Are you or a loved one addicted to opana? If you answered yes, then it’s important that you know more about the drug.
Below you will be able to find out what opana is, what the signs and symptoms are and what can be done to treat it.
What is Opana?
Deriving from thebaine (one of the active alkaloids in opium, used to create synthetic painkillers), opana is an extremely powerful painkilling drug that is similar to morphine however it is six to eight times more powerful.
Opana is a prescription drug, and is commonly used by medical practitioners to relieve stress and anxiety before an individual has to undergo medical procedures such as surgery. It also boosts the effectiveness of any anaesthesia that may be used.
Street-named as stop signs, pink heaven or biscuits to name a few, excessive use of the drug may lead an addiction.
Signs and Symptoms of Opana Addiction
Opana addicts will usually show signs of dizziness and disorientation, nausea and will vomit constantly and will also suffer from anxiety.
Migraines and an increase in stress is also a common factor of opana addiction.
The addicted individual may also suffer from constipation or flatulence.
Long term use of the drug may lead to serious effects such as respiratory depression, hypotension, the weakening of skeletal muscle, excessive tiredness and coma.
Loss of appetite, impotence and the enlargement of the prostate gland may also be experienced.
More severely, when an overdose occurs, the addict may suffer heart attacks, circulatory collapse and in some cases, death.
Opana Addiction Treatment
If you linked any of the above with yourself or a loved one, seek professional help immediately.
The best way to treat an opana addiction is to attend inpatient treatment, which involves a residential stay in a rehabilitation centre,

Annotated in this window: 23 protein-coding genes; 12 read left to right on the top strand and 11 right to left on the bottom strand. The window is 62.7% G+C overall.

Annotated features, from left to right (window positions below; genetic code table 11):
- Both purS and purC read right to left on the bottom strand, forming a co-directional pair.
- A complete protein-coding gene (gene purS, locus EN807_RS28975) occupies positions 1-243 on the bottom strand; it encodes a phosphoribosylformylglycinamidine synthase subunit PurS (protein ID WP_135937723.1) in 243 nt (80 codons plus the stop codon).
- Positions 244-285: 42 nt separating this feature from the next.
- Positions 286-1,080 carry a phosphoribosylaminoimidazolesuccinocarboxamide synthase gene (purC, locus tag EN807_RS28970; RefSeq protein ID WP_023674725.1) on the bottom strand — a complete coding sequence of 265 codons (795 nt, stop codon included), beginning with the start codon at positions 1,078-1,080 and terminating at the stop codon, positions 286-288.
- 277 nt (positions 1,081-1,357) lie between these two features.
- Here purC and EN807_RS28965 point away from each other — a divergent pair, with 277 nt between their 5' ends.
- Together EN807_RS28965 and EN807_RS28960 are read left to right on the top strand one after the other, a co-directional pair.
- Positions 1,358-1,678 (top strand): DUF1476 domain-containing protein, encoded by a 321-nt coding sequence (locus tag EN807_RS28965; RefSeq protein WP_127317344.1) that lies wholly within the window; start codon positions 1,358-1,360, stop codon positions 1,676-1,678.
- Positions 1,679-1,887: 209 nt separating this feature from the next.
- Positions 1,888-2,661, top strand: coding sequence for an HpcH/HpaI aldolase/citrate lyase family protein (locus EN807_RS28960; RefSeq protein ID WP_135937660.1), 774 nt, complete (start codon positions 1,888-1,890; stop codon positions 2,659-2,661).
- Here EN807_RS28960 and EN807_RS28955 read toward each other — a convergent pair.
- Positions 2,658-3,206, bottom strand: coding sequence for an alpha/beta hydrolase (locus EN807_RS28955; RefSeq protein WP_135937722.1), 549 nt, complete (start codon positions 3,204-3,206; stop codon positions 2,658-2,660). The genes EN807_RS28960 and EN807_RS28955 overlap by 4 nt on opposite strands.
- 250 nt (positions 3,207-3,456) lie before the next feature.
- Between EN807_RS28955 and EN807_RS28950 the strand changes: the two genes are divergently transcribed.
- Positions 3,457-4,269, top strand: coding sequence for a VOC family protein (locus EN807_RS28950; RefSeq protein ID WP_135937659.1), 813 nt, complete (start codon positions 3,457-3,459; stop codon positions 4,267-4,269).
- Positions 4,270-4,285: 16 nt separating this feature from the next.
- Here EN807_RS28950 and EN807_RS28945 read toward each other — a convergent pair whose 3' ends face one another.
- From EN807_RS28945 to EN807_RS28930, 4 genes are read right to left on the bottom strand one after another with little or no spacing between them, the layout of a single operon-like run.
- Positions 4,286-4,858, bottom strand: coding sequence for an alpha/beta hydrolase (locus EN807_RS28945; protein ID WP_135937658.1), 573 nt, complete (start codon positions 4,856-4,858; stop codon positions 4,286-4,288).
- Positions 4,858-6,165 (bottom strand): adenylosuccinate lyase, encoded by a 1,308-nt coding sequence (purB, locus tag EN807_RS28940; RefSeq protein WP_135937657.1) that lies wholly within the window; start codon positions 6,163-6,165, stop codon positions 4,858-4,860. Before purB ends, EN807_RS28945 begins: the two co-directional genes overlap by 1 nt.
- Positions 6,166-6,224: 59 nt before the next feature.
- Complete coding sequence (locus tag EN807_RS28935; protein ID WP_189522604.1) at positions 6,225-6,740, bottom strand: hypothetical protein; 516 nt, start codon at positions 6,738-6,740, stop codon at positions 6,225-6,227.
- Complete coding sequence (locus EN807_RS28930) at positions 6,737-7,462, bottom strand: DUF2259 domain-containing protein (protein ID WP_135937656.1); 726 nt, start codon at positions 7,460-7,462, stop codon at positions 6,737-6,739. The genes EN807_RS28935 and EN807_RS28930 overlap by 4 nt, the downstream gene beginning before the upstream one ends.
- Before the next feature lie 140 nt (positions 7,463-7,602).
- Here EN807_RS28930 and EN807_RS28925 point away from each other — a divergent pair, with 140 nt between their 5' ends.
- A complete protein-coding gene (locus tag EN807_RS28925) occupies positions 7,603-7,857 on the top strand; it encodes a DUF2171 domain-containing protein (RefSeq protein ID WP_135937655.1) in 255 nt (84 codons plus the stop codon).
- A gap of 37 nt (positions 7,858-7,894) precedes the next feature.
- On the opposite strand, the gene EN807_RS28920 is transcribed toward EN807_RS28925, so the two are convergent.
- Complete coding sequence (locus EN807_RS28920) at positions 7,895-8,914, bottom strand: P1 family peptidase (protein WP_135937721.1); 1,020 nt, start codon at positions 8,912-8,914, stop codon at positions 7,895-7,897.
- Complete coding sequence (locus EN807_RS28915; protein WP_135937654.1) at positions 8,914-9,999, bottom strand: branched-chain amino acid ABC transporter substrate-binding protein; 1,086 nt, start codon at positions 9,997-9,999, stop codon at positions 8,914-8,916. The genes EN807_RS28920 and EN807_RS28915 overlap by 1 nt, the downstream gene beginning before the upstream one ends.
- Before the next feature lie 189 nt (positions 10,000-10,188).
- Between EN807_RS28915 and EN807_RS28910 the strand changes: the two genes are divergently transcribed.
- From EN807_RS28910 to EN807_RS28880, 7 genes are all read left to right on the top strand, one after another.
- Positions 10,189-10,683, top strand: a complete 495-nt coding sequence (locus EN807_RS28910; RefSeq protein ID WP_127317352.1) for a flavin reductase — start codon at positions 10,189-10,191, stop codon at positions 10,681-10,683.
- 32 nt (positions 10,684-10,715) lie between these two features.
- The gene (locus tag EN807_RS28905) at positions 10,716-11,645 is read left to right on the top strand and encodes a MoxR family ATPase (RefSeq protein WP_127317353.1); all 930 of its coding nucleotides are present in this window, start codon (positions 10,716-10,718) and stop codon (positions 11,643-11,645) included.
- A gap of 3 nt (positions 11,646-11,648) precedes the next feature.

The length of the stay will be is determined by the severity and nature of the addiction suffered.
In rehab, a supervised medical detoxification may be done in order to help ease any withdrawal symptoms that may be experienced due to the cessation of use.
The recovering addict will also be educated about their addiction, and will go through various counselling and therapy which will help in showing the individual how to avoid using opana in the future.
Once rehabilitation has been completed, it’s important that secondary care is attended, and this may come in the form of outpatient treatment or a stay in a halfway house.
Secondary care will serve as a continuation of what was taught in rehab, and will help prevent a relapse occurring, which is most prevalent in the early stages of recovery. It will also prepare the individual for a safe return back into society.
Tertiary care is also available once that has been completed, and is very effective in ensuring that recovering addicts remain sober and lives a drug-free life.
If you want to get yourself or a loved one into treatment, call us now and our qualified addiction counsellors will find the best treatment available.
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